Oswald Chambers wrote some time ago, “The recognition of sin does not destroy the basis of friendship; it establishes a mutual regard for the fact that the basis of life is tragic. Always beware an estimate of life which does not recognize the fact that there is sin”.
We shouldn’t be surprised by sin. I am not saying that we avoid revealing its consequences, or of admitting that sin hurts. But the fact of its existence surprises most Christians, and that’s silly. There is something repulsive about a narrative that is blind to the fact of what is. Exaggerated or naive positivism is a lie. Choosing to ignore what is does not immunize us from its consequential nature.
If we’re aware of our own sinfulness, we can extend grace toward others who sin against us. Once we accept reality, our eyes are opened fully to sheer wonder and terrifying beauty. Then we can turn back and, with bright eyes, extend a hand to the other.
I feel as though I am in the dock, standing before some accusation, unsure whether to deny or accept the charge. I have waited so many weeks for this moment. So much planning and preparation, so much pent-up apprehension and excitement for the unknown, that now I am ashamed that I yearned for this day. A soldier is only a soldier when he is called upon to perform his work. Until then he is simply a man who plays with rifles and stomps around like a fool. In the barracks being a soldier is serious stuff. It requires firmness, morale, and dedication to duty. We train and propose scenarios, attack and defeat the enemy, but all in our heads. What rubbish it all is. It is rhetoric, a farce of emotion to mask what it is we prepare for. For what are we preparing? To defend our hearth and home? Democracy? The Republic? For our brother next to us? Maybe, but that is not what the battlefield is made of. It is made of death, of hurling missiles and men at each other for no high purpose of Democracy, or freedom, but to hurl missiles and men at each other—to destroy another. That is what it comes down to. There are no thoughts of democracy when one is holding the shattered body of a friend.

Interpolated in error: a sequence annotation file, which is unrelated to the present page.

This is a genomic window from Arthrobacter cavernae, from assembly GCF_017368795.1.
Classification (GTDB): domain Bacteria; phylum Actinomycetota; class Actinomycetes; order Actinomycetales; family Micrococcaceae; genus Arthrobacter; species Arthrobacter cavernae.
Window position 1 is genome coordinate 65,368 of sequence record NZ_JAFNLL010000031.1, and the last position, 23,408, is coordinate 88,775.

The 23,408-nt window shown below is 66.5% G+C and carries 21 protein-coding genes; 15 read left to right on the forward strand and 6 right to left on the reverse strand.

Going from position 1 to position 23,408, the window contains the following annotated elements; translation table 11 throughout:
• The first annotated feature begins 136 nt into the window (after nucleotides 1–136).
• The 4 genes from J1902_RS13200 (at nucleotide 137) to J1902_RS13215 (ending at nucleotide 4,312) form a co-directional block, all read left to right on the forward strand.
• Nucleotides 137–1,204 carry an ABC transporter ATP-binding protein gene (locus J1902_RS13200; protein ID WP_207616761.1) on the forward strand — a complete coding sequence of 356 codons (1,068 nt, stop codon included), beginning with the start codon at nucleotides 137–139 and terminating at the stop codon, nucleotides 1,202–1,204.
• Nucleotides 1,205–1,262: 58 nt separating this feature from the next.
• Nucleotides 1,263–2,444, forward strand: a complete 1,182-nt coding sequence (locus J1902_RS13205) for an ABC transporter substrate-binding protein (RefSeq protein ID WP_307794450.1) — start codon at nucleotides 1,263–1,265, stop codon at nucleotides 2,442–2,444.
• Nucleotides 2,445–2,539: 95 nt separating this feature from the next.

None of us pretended it would be easy. We knew some of us would die, but it was glorious in our heads. We were nearly jealous of those we imagined killed by the enemy. Dignity, honor, sacrifice, they would be remembered in stone. But we expected it to be a competition, not a one-sided slaughter. And slaughter it was, for the ones who fell were killed like sheep—without fanfare or hardly notice. I didn’t know Pelotte or Volcy were killed. No one saw them die. They didn’t run when the rest of us did. They just never got up.
“It is never because a person is convinced intellectually that he crosses over into the existential”